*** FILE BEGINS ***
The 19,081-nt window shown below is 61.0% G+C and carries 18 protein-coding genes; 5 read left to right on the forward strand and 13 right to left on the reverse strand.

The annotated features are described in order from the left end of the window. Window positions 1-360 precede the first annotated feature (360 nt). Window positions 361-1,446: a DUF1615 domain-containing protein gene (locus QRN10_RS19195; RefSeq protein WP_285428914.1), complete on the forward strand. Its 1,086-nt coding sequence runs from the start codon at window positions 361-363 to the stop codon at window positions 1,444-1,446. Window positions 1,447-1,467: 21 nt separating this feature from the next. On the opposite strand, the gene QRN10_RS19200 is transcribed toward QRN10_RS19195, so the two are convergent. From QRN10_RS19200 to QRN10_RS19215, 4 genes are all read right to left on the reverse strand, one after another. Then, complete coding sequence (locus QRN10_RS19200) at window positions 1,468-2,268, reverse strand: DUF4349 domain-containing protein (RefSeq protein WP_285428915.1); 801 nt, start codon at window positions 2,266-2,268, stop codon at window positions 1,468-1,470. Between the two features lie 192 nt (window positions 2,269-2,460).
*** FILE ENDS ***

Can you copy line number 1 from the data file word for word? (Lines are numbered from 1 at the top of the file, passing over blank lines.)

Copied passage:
The 19,081-nt window shown below is 61.0% G+C and carries 18 protein-coding genes; 5 read left to right on the forward strand and 13 right to left on the reverse strand.